Camden is getting tough on ATV riders.
City and law enforcement officials were joined by residents Saturday as they launched a campaign to stop the joyriders who race down Camden's streets and tear up its parks.
The awareness campaign includes signs and fliers citywide, and relies on residents to report ATVs, which are banned in the city.
"We ask our residents to be ever vigilant with reporting this information now, before a tragedy occurs," Police Chief Scott Thomson said in a statement.
Riders could have their ATVs confiscated, and city officials plan to enforce existing fines: $200 for the first offense, and more for subsequent offenses.
In 2009, Camden police confiscated 23 vehicles, and this year, police have confiscated 14, officials said.
Complaints from residents spurred the campaign, officials said.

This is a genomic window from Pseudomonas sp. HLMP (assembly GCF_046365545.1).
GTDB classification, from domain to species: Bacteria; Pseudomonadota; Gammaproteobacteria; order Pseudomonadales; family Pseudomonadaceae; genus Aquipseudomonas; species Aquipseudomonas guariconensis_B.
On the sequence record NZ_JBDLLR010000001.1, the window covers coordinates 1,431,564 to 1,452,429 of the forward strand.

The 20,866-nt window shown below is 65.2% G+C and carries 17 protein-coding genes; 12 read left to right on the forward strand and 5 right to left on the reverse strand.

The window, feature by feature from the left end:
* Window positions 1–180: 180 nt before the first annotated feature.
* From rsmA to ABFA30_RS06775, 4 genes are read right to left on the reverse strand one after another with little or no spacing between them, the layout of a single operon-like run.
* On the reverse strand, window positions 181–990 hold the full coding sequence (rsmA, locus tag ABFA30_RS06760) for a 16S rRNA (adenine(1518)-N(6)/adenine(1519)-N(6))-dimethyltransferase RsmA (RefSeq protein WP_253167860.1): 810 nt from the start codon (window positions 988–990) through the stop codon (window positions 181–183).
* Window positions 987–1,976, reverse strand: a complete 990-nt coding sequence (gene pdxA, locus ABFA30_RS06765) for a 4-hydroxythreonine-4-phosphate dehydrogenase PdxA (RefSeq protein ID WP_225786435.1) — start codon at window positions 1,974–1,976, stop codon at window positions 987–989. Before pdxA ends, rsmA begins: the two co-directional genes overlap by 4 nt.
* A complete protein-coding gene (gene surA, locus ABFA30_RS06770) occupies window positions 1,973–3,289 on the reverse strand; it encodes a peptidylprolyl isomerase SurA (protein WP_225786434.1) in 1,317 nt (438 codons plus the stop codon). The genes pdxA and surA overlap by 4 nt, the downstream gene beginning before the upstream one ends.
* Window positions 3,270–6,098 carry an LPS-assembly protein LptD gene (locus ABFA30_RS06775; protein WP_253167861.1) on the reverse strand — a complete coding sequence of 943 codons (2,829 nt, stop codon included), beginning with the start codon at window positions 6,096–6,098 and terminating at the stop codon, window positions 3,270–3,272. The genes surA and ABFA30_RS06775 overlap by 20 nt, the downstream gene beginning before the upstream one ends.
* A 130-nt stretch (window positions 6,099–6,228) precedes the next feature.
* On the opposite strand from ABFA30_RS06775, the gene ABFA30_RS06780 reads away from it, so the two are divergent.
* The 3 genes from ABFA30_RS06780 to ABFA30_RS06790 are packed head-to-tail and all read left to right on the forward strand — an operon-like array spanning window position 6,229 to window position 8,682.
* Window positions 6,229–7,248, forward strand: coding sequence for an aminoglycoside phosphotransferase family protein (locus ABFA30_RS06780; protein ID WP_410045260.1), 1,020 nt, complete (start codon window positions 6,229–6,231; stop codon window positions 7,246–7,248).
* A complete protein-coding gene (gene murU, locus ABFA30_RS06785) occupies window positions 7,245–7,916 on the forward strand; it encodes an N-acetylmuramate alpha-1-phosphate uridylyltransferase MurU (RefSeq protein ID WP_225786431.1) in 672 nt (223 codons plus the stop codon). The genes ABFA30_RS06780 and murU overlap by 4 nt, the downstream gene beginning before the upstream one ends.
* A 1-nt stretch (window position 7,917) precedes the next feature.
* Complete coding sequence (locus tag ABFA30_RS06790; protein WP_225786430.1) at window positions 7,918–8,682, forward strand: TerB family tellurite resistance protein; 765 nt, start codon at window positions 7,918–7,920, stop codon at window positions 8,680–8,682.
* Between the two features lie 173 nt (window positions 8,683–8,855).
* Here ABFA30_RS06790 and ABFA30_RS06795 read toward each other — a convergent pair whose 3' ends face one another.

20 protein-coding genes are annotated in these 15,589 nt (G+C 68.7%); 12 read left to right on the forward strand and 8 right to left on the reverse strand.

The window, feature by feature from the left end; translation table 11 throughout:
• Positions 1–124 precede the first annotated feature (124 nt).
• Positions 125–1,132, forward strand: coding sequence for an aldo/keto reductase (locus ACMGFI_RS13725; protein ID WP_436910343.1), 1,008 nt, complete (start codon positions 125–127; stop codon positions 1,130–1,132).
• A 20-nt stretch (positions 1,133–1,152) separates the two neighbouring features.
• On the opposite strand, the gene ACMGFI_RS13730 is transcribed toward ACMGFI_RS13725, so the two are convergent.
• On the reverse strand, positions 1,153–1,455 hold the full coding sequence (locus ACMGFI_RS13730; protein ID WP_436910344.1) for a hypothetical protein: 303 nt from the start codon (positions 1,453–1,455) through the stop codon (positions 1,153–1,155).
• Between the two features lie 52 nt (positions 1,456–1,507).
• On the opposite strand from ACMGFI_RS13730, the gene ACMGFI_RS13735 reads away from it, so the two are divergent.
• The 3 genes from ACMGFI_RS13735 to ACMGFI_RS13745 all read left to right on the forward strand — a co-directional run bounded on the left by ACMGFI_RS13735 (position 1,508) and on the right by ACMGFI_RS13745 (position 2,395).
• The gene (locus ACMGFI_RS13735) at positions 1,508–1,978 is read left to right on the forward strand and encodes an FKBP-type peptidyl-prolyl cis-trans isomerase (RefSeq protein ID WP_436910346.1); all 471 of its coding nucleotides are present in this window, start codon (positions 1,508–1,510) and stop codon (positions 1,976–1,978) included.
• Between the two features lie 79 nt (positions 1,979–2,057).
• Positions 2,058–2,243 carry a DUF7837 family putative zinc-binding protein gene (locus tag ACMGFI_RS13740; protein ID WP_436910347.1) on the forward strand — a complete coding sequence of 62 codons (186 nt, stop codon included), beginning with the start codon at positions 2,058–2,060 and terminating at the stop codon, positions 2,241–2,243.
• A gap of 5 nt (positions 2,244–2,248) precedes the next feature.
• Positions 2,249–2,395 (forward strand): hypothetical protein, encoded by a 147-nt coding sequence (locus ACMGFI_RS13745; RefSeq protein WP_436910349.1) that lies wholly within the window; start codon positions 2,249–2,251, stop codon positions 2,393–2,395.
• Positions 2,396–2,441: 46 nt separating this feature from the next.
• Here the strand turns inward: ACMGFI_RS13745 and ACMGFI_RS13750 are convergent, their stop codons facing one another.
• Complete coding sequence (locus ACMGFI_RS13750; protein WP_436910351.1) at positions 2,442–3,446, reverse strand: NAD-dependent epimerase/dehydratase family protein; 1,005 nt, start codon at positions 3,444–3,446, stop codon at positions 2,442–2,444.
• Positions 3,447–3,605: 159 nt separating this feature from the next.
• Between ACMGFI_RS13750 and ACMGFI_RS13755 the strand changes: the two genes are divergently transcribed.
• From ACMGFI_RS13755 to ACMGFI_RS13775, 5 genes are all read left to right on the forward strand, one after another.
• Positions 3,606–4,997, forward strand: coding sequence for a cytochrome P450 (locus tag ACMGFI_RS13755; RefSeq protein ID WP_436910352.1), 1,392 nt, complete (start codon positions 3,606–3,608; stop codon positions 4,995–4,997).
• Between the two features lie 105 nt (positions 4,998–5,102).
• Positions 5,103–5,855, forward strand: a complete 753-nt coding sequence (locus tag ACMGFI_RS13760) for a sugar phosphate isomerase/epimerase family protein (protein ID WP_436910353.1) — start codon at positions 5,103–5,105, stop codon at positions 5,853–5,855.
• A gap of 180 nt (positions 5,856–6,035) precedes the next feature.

"They're driving on one-way streets the wrong way," said Felix Moulier, a member of one of the city's District Council Collaborative Boards, which developed the campaign. "They have no concern for life whatsoever."
The board in each of the four police districts provides a forum for the city, law enforcement, and businesses to improve the quality of life.
At times, ATVs have scarred the field in North Camden's Von Nieda Park, home of the Cramer Hill Royals, a youth baseball team coached by the 25-year-old Moulier.
Pyne Poynt Park, also in North Camden, is a favorite for off-road vehicles. They became such a nuisance that the Cooper's Ferry Development Association listed an ATV ban as a key step in a 2008 North Camden community-redevelopment plan.
"No community should have to suffer the incivility caused by a reckless few who possess no regard for the safety of others," Thomson said in a release.
Police are asking residents to go to District Council Collaborative Boards website - www.camdendccb.org - to file complaints about ATVs and other off-road vehicles. Complaints may also be reported to the police department's tip line at 856-968-1000.